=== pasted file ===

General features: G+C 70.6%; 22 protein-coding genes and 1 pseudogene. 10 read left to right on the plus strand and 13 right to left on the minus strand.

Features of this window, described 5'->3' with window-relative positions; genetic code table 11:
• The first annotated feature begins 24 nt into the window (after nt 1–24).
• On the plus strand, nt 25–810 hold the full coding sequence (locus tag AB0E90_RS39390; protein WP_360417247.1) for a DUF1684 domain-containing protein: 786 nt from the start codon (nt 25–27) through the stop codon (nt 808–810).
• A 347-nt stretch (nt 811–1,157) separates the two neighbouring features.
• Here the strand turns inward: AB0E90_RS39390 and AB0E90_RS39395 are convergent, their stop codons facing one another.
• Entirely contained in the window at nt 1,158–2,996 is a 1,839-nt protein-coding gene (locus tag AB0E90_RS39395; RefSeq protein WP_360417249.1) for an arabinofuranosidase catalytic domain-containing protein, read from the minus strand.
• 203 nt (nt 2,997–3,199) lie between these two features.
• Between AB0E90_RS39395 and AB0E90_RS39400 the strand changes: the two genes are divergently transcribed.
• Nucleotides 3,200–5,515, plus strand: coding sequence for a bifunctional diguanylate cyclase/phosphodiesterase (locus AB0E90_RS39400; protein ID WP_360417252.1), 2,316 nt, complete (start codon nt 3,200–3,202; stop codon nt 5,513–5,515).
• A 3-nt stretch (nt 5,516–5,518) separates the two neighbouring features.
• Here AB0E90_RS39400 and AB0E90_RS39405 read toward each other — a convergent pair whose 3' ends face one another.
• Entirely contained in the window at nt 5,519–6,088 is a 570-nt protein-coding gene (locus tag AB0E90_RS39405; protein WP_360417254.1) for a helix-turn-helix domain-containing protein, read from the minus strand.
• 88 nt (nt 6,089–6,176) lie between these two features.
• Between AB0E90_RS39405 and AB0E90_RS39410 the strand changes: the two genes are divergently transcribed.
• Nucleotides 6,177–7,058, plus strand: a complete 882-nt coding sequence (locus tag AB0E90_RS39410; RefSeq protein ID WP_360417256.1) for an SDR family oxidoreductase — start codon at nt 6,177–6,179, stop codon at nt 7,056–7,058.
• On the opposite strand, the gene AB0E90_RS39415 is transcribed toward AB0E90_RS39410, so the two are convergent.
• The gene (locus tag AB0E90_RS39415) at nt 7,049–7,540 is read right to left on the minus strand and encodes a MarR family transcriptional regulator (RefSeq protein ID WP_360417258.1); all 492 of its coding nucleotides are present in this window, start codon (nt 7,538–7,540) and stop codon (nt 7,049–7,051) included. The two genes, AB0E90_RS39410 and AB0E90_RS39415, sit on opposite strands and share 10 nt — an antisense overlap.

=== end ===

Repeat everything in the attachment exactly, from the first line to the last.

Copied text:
General features: G+C 70.6%; 22 protein-coding genes and 1 pseudogene. 10 read left to right on the plus strand and 13 right to left on the minus strand.

Features of this window, described 5'->3' with window-relative positions; genetic code table 11:
• The first annotated feature begins 24 nt into the window (after nt 1–24).
• On the plus strand, nt 25–810 hold the full coding sequence (locus tag AB0E90_RS39390; protein WP_360417247.1) for a DUF1684 domain-containing protein: 786 nt from the start codon (nt 25–27) through the stop codon (nt 808–810).
• A 347-nt stretch (nt 811–1,157) separates the two neighbouring features.
• Here the strand turns inward: AB0E90_RS39390 and AB0E90_RS39395 are convergent, their stop codons facing one another.
• Entirely contained in the window at nt 1,158–2,996 is a 1,839-nt protein-coding gene (locus tag AB0E90_RS39395; RefSeq protein WP_360417249.1) for an arabinofuranosidase catalytic domain-containing protein, read from the minus strand.
• 203 nt (nt 2,997–3,199) lie between these two features.
• Between AB0E90_RS39395 and AB0E90_RS39400 the strand changes: the two genes are divergently transcribed.
• Nucleotides 3,200–5,515, plus strand: coding sequence for a bifunctional diguanylate cyclase/phosphodiesterase (locus AB0E90_RS39400; protein ID WP_360417252.1), 2,316 nt, complete (start codon nt 3,200–3,202; stop codon nt 5,513–5,515).
• A 3-nt stretch (nt 5,516–5,518) separates the two neighbouring features.
• Here AB0E90_RS39400 and AB0E90_RS39405 read toward each other — a convergent pair whose 3' ends face one another.
• Entirely contained in the window at nt 5,519–6,088 is a 570-nt protein-coding gene (locus tag AB0E90_RS39405; protein WP_360417254.1) for a helix-turn-helix domain-containing protein, read from the minus strand.
• 88 nt (nt 6,089–6,176) lie between these two features.
• Between AB0E90_RS39405 and AB0E90_RS39410 the strand changes: the two genes are divergently transcribed.
• Nucleotides 6,177–7,058, plus strand: a complete 882-nt coding sequence (locus tag AB0E90_RS39410; RefSeq protein ID WP_360417256.1) for an SDR family oxidoreductase — start codon at nt 6,177–6,179, stop codon at nt 7,056–7,058.
• On the opposite strand, the gene AB0E90_RS39415 is transcribed toward AB0E90_RS39410, so the two are convergent.
• The gene (locus tag AB0E90_RS39415) at nt 7,049–7,540 is read right to left on the minus strand and encodes a MarR family transcriptional regulator (RefSeq protein ID WP_360417258.1); all 492 of its coding nucleotides are present in this window, start codon (nt 7,538–7,540) and stop codon (nt 7,049–7,051) included. The two genes, AB0E90_RS39410 and AB0E90_RS39415, sit on opposite strands and share 10 nt — an antisense overlap.